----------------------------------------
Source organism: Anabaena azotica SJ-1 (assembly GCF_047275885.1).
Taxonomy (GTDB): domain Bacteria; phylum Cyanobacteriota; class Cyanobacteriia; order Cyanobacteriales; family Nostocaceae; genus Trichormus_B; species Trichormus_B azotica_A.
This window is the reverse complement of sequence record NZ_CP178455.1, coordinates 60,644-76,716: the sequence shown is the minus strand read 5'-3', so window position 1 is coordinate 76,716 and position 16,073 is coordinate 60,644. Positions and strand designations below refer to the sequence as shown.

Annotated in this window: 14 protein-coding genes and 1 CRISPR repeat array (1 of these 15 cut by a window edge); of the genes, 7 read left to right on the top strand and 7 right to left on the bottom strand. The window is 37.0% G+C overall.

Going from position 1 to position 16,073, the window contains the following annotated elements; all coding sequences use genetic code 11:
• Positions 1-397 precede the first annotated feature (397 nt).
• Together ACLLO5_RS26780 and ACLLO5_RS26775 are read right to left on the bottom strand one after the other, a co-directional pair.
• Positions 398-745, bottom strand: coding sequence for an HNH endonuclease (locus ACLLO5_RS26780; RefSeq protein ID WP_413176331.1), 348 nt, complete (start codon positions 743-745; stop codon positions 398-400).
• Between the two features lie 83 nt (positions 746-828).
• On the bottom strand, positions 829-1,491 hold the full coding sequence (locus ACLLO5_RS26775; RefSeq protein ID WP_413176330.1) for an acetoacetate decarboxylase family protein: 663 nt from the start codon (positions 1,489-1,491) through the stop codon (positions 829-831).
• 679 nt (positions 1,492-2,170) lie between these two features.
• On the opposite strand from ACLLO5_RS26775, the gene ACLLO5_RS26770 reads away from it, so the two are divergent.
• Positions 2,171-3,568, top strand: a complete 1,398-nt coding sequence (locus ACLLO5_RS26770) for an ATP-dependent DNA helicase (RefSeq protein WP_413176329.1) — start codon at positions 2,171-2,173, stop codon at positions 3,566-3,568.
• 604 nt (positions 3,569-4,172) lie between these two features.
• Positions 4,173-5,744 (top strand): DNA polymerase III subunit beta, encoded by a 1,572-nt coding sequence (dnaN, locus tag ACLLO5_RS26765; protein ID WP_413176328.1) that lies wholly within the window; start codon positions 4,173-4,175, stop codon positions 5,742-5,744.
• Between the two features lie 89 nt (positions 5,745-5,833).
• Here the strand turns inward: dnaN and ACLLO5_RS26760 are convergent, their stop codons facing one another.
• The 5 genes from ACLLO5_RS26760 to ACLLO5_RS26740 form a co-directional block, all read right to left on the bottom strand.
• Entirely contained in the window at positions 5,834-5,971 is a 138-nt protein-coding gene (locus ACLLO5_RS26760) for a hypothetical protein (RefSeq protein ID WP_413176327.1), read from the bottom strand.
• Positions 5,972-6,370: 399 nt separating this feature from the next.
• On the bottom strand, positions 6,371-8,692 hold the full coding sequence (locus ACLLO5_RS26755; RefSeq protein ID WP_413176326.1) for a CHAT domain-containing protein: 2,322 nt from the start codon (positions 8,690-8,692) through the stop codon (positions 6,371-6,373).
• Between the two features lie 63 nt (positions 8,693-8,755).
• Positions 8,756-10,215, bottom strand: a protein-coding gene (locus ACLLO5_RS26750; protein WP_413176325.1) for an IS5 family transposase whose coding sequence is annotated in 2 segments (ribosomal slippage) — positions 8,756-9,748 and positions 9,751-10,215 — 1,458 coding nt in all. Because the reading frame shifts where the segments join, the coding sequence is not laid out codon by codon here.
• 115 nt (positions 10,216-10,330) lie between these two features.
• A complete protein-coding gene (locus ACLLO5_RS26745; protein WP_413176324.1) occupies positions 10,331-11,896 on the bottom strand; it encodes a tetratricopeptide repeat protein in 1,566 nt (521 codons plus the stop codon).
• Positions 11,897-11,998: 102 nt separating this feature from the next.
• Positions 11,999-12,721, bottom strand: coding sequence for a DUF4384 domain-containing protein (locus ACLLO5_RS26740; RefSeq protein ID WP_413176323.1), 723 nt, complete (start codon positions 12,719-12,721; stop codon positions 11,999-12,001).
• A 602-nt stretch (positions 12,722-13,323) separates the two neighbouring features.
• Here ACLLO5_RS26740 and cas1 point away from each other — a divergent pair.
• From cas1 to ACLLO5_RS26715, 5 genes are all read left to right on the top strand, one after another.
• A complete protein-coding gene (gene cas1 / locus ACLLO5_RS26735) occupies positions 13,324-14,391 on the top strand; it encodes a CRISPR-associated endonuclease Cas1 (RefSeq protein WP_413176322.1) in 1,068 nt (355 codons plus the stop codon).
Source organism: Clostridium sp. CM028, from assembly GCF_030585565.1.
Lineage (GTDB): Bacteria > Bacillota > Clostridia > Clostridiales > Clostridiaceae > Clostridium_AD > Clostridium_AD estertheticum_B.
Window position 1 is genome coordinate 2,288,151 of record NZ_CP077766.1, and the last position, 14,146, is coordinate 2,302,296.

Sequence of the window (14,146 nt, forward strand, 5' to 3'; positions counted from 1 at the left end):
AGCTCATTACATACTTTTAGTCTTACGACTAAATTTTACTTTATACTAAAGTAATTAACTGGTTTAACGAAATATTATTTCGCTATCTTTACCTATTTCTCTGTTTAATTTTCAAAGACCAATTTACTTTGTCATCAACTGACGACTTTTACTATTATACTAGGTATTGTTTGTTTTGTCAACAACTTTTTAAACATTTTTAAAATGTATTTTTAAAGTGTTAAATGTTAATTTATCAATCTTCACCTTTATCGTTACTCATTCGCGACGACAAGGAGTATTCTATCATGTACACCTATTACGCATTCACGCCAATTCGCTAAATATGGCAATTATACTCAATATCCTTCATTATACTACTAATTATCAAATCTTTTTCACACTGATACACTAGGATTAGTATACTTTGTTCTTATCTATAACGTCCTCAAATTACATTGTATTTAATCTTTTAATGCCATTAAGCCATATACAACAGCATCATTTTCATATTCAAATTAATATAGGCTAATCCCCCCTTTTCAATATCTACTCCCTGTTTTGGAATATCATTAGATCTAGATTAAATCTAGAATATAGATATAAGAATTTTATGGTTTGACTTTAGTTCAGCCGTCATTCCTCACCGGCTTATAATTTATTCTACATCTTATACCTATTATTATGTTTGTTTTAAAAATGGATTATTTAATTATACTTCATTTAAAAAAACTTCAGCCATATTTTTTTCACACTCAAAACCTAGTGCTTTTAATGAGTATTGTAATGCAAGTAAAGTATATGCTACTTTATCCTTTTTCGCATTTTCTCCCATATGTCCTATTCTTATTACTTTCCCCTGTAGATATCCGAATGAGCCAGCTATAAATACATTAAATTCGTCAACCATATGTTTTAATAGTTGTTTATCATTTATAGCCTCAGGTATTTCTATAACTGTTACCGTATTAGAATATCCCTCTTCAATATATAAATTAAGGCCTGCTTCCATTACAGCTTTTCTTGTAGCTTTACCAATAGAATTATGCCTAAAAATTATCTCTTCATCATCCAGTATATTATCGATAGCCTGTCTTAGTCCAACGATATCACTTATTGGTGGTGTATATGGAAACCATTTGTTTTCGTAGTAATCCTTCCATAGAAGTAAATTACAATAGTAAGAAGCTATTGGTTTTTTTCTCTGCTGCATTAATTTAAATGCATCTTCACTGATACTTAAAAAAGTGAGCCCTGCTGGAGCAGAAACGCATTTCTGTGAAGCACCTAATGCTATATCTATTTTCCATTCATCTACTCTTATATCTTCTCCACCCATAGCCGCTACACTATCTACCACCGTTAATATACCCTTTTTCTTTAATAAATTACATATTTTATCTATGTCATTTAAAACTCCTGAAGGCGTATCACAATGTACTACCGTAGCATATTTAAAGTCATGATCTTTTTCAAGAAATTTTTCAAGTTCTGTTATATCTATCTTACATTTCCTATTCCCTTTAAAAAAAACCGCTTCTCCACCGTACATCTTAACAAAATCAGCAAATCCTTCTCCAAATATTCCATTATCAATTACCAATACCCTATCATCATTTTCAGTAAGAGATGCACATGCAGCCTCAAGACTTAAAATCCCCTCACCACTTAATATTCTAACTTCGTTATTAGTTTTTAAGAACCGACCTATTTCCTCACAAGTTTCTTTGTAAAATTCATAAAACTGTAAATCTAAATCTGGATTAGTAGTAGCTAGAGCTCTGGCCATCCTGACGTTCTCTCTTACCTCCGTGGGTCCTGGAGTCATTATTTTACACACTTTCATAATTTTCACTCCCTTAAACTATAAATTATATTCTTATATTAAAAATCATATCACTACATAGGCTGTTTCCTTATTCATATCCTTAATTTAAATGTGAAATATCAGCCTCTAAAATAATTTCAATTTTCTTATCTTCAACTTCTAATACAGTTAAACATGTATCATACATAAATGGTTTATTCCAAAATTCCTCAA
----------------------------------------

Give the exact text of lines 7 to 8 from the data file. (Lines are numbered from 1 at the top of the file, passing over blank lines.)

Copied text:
• Together ACLLO5_RS26780 and ACLLO5_RS26775 are read right to left on the bottom strand one after the other, a co-directional pair.
• Positions 398-745, bottom strand: coding sequence for an HNH endonuclease (locus ACLLO5_RS26780; RefSeq protein ID WP_413176331.1), 348 nt, complete (start codon positions 743-745; stop codon positions 398-400).